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O-Rings

For dynamic sealing, O-rings still remain the simplest solution for sealing. While they may come with additional considerations, O-rings can functionally perform in properly designed reciprocating and rotary glands.

For O-rings in reciprocating glands, the recommended squeeze is reduced by about 7% for all cross sections. So, for a ring with a 0.070” CS, a static seal has a recommended squeeze from 22-32%, but for a dynamic seal, the same size ring has a recommended squeeze of 15-25%. Additionally, O-rings are preferably used in applications where the stroke is short and the diameter of the ring is small. Following this general guideline will help prevent spiral failure, the most common concern when it comes to O-ring in reciprocating glands. Spiral failure is caused by the O-ring rolling in the groove and getting twisted as opposed to translating along with the gland. This puts additional stresses on the ring and can lead to damaged rings.

As for rotary seals, many of the same considerations apply as reciprocating seals. Squeeze should be reduced, but by an even greater amount. A 0.070” CS ring should have 1 – 11% squeeze in a rotary application, compared to 22-32% in a static application. Due to surface area and frictional considerations, O-rings with cross sections larger than 0.139” are not recommended for rotary seals and all rotary seals designed with O-rings should be a female gland, with the ring being held in the bore rather than the piston. The largest consideration when designing a rotary seal is the feet per minute calculation (see chart). This simple equations helps determine what size ring will work best in a given application based on the diameter of the shaft and speed of rotation.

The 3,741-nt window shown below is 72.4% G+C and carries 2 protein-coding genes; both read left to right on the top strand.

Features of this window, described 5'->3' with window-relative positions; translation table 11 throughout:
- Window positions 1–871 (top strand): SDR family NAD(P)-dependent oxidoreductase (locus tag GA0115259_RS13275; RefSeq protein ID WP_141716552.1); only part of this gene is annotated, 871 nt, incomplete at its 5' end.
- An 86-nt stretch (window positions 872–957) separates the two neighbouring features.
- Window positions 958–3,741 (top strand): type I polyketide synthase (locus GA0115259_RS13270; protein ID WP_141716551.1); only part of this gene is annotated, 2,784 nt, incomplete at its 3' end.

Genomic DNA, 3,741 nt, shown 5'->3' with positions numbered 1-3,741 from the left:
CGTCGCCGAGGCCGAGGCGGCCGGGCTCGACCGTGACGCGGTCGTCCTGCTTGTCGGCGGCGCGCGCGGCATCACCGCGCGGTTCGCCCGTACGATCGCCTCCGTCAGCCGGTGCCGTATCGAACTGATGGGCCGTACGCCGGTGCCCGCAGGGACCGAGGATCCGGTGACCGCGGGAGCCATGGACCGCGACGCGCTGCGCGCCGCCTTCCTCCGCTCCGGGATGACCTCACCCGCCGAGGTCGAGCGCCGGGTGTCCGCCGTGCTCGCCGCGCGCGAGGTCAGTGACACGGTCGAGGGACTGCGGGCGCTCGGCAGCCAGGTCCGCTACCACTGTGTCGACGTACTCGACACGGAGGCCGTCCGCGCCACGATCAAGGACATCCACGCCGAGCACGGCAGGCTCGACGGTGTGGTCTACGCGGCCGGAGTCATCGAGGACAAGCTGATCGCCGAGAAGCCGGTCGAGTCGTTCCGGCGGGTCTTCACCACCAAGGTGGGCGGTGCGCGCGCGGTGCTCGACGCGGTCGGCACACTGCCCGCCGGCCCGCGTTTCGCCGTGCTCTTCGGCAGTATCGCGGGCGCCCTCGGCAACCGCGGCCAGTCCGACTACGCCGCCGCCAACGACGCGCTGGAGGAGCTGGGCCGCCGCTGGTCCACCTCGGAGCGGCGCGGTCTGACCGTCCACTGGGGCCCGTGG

Finally, material selection is critical for O-ring dynamic sealing. Ideally, the material should be an 80 durometer or above, as a harder ring will give less frictional resistance than a softer ring. Additionally, Parker offers several compounds that are internally lubricated and will maintain lower frictional resistance continually as they perform in application. Below is a list of recommended compounds for dynamic sealing. The compounds shown below are recommended based on their internal lubrication and/or wear resistance, both being advantageous traits of dynamic seals.

AEM: AE153

EPDM: E1022, E1244, EJ274

NBR: N1090, NW163, N0818

FKM: VA163, V0848

N1090 is our Extreme Low Friction (ELF) compound, which offers the lowest frictional resistance of any compound Parker offers. We recommending using this compound for any applicable application.

O-Ring Sections for Rotary Seals
Speed (fpm*) Maximum Recommended "W" Dimension
0 to 200 Usually not critical (see ORD 5700)
200 to 400 .139
200 to 600 .103
200 to 1500 .070
*Feet per minute = 0.26 x shaft diameter (inches) x rpm

Parker Hannifin
O-Ring & Engineered Seals
2360 Palumbo Drive
Lexington, KY 40509
Ph: 859-269-2351
Fax: 859-335-5128
oesmailbox@parker.com
www.parker.com/oes